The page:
Cool to be kind: an experiment in niceness

Ahead of Clonakilty Random Acts of Kindness Festival, Patrick Freyne set out to discover how people react to acts of altruism on the streets


A young woman strolls by pushing a large pram. “We could follow her,” suggests the photographer. “She might need help getting it up the steps of the Hapenny Bridge?”

“Is it stalking if we’re following her for a good reason?” I ask. I’m simultaneously eyeballing an old lady with a stick. Maybe she’ll fall over, I think. Then we could go and help her up.

We are attempting to perform random acts of kindness in advance of the Clonakilty Random Acts of Kindness Festival. Hoping old ladies will fall over is a low point in the experiment. But don’t go away. Usually kind acts performed for strangers are a wonderful thing. This weekend in Clonakilty, individuals, communities and businesses host street parties and give away food and gifts to neighbours and strangers.

“In today’s world we can very easily switch off and do things that only affect ourselves,” says Ger O’Donovan, a 27-year-old teacher, Macra member and co-organiser of the festival. He wants people to look outward and build community. He sends me up a batch of little cards to use. They read: “Please enjoy this random act of kindness.” The other side asks we “pass it on”.

Graham Finlay, a lecturer in political philosophy in UCD, breezily recounts a number of works of social research that indicate humans are kind at heart. Of course, other studies tell a different story. There’s the famous “Good Samaritan” study, for example, in which people were put under pressure to deliver a talk about “the Good Samaritan” and then, while hurriedly making their way to the lecture hall, were confronted with a man who appears to have been badly beaten. “Some leapt over him to get to the theatre,” says Finlay.

But he’s an optimist. “There’s a lot to be said for ordinary everyday kindness, and not just the heroic throwing yourself on a grenade kind of stuff. Simple kindness creates trust and glues communities together.”

We don’t discuss where cynically performing kind acts in return for newspaper copy fits into this, but a few days later, on a scorching sunny day, I head towards Henry Street feeling altruistic.

As mentioned, serendipitous opportunities for kindness do not present themselves. Shoppers at Jervis Street and the Ilac Centre are not laden down with bags. The elderly seem self-sufficient, tourists geographically well-oriented. I stand holding a shop door open for a while, but it feels like defeating the purpose to waylay people for a conversation afterwards.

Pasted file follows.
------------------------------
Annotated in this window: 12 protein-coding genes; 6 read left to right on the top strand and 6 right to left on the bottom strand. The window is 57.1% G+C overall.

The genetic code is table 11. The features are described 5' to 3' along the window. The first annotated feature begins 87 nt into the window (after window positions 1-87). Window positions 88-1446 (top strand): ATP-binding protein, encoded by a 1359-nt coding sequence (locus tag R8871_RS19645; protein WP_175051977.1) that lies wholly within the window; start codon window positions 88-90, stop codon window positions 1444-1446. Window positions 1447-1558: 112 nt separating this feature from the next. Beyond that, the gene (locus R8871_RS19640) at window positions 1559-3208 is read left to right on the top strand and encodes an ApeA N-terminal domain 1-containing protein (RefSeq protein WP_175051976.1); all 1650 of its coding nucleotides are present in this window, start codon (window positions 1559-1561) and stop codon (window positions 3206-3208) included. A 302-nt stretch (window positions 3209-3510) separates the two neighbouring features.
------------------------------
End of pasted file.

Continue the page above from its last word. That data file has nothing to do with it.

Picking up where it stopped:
On Ormond Quay I pay for the parking of three cars with out-of-date tickets on their dashboards, but I don’t meet the owners. As I tuck tickets into windscreens, I feel like I’m doing something underhand.

Colleagues try to help. They suggest activities that are either impractically time consuming (holding a sign for someone while they go for lunch) or downright creepy (complimenting a stranger). In the end, the most useful thing I think of doing is distributing ice-lollies to heat-stricken passers-by.

Yvonne O’Shea is one of the first people to whom I give an ice-lolly. She thinks random acts of kindness are a good idea. “You are what you witness!” she says. The previous week she did some volunteer work with disabled children. “I study social care as a subject in college so was it purely altruistic? I don’t know.”

Sixteen-year-old Stephen Farrell and Evan Reilly, selling scratch cards to raise money for the Hanly Centre, say they can tell if people are kind just by looking at them. “I thought the elderly people would be the ones most interested in helping out,” says Reilly, holding his ice-lolly. “But they never stop. Younger people stop.”

In contrast Rita Meagher, out shopping with her daughter Ciara, thinks that the younger generation don’t pay enough attention to what’s going on around them. “People my age chat with one another in a queue,” she says, but she thinks young people are kinder in other ways. They talk about their emotions more, she says, and are much more accepting of gay people.